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Tips for keeping kids active at home; remember that movement is FUNdamental — get creative

By Dee Dlugonski
University of Kentucky Healthcare

Movement is fundamental for kids: it helps develop motor skills like running, jumping, and balancing; build strong bones, maintain weight and improve heart and brain health. Being active also lets kids interact with others, whether they’re walking with their immediate family, playing a sport or riding bikes with friends.

Unfortunately, some of these opportunities are not available right now, but kids (and the adults who care for them!) still have the same needs for physical activity. Kids aged 6 – 17 years should get 60 minutes of moderate physical activity – something like a brisk walk – every day. Kids under six years do not have a specific recommendation, but a good target is three hours per day of light or moderate movement.

Staying Active as a Family 

Being active as a family provides great opportunities for role modeling healthy lifestyles. When kids see important adults in their life being active, they are learning that being active is an important part of being healthy.

Being active together also provides amazing opportunities for us to connect with family members, neighbors and community members. In a world filled with distractions and responsibilities, being active together is a way to improve health, build strong relationships in our families and spend meaningful quality time with the people we love.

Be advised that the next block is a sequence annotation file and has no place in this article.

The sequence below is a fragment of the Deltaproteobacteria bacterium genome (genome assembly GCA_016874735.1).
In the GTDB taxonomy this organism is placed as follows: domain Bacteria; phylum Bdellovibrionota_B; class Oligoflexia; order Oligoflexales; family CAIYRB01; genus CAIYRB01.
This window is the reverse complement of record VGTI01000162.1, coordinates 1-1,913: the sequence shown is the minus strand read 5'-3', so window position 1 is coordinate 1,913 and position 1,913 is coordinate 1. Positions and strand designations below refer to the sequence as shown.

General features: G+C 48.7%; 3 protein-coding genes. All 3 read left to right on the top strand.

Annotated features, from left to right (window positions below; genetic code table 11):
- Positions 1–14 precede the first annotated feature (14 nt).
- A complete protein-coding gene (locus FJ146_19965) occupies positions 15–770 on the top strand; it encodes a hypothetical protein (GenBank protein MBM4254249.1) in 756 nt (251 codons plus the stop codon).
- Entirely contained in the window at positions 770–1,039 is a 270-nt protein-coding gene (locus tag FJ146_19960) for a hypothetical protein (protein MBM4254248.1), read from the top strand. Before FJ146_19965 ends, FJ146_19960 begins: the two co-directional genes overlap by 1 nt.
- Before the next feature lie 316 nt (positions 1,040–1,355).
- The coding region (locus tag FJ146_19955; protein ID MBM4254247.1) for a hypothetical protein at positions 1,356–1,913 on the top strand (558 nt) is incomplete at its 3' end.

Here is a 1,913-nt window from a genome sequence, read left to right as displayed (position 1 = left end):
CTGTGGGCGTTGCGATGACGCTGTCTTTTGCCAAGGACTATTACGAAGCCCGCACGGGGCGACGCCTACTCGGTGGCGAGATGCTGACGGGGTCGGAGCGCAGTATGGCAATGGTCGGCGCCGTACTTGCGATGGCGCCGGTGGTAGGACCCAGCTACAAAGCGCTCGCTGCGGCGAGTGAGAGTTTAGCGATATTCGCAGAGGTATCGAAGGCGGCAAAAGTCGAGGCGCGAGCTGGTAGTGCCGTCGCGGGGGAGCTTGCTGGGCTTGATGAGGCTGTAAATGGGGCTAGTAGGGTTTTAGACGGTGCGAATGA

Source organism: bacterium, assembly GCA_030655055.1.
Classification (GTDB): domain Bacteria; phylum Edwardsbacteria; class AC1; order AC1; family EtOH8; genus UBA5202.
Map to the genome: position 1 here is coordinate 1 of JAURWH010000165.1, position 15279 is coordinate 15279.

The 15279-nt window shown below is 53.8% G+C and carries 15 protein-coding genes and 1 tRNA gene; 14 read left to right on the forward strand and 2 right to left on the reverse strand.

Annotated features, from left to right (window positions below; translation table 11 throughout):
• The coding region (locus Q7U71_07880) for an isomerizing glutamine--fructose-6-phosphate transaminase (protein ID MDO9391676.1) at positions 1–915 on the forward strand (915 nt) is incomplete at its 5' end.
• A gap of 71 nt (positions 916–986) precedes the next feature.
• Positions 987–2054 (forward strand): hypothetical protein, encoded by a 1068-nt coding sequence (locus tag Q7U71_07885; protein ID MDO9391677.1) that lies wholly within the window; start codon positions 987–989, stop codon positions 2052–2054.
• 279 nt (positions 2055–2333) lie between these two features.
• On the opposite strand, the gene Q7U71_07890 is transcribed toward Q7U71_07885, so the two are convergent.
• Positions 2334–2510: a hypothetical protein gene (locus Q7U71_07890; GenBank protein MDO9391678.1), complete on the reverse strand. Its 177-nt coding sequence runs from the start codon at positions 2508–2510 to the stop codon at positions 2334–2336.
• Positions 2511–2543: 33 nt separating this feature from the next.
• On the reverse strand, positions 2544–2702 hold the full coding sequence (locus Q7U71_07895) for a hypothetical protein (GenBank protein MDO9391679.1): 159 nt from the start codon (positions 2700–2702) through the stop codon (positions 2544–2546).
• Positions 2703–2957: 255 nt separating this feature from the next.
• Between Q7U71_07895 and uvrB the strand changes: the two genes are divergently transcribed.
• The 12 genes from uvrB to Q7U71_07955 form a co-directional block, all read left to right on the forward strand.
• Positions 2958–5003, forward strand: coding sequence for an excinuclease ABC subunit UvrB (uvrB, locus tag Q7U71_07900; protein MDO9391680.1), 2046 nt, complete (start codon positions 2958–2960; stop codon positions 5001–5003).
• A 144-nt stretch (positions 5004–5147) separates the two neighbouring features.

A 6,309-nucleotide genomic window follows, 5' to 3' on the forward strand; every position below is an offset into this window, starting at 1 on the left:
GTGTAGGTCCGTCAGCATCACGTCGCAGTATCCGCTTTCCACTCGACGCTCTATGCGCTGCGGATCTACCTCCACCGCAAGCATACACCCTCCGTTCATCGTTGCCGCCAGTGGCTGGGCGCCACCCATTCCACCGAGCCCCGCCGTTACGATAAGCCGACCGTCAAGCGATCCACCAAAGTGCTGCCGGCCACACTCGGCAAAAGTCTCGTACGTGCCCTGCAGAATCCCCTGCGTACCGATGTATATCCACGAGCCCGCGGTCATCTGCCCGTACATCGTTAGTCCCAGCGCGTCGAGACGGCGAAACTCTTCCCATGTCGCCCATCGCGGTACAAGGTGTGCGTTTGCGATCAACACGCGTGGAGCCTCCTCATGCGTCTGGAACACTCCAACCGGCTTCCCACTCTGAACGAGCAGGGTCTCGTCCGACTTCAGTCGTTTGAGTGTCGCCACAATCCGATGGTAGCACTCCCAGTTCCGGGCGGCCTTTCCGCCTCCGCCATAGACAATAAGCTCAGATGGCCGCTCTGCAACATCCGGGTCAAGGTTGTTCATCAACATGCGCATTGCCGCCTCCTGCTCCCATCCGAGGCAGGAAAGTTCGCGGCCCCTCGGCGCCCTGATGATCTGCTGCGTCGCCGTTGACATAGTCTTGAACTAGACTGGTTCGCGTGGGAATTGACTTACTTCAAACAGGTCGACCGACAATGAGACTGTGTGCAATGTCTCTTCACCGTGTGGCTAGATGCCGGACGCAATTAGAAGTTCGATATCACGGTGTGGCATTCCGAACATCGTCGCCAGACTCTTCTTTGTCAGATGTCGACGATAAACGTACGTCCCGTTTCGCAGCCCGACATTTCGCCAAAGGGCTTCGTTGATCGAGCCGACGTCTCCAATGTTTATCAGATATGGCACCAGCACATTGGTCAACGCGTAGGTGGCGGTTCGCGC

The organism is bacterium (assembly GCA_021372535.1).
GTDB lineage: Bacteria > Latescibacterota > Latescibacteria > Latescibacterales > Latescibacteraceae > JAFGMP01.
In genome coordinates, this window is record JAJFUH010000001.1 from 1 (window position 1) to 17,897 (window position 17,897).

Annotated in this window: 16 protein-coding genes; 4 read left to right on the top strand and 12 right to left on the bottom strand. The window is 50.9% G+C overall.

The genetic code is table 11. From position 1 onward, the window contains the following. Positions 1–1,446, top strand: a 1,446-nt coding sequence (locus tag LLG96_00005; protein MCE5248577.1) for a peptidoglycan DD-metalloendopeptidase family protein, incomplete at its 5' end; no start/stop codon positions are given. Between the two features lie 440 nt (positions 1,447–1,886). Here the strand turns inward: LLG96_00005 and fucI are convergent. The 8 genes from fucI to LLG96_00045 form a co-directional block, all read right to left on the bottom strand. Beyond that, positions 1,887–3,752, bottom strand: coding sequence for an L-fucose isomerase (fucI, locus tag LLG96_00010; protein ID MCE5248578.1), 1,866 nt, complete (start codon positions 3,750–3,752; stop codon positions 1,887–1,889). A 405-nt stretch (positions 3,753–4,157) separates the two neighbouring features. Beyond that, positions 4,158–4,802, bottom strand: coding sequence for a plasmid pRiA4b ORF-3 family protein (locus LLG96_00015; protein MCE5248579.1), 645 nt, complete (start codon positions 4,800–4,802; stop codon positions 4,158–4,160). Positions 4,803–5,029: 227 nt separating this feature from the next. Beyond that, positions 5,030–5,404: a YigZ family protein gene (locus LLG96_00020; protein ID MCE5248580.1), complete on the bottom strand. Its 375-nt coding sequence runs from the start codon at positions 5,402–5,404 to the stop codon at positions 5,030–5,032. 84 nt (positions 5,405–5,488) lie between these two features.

Keep it simple – go for a family walk or bike. If you have young kids who can walk, but cannot ride a bike, try a balance bike so you and your child both get some activity. Try a local park, trail or other new location to mix up your scenery.

Remember that yard work and gardening count as movement too – you can do these as family activities.

If you’re stuck inside, get creative:

• Make stations inside your house for different activities. Let each member of the family lead an activity they designed.

• Play music and dance together.

• Take a yoga class online.
What if My Kid Doesn’t Want to Be Active?

Some kids seem to crave movement more than others do, but regardless of preferences, all kids need to move! Here’s how to promote physical activity among kids who would prefer to do other things.

• Avoid using physical activity as a punishment or making it something your child has to do (i.e., exercise for 30 minutes and then you can have screen time). Using physical activity in this way might help kids to move in the short term, but will not help them stick with it over time.

• Expose kids to as many activities as possible. The more they try, the more likely they are to find something they enjoy.

• Make the activity about something other than the physical movement; align it with something your child loves to do. For example, if your child loves being outside, you could try going on a nature hunt instead of going on a walk. If your child loves to be around others, try to find ways to be social and active like riding bikes with friends.

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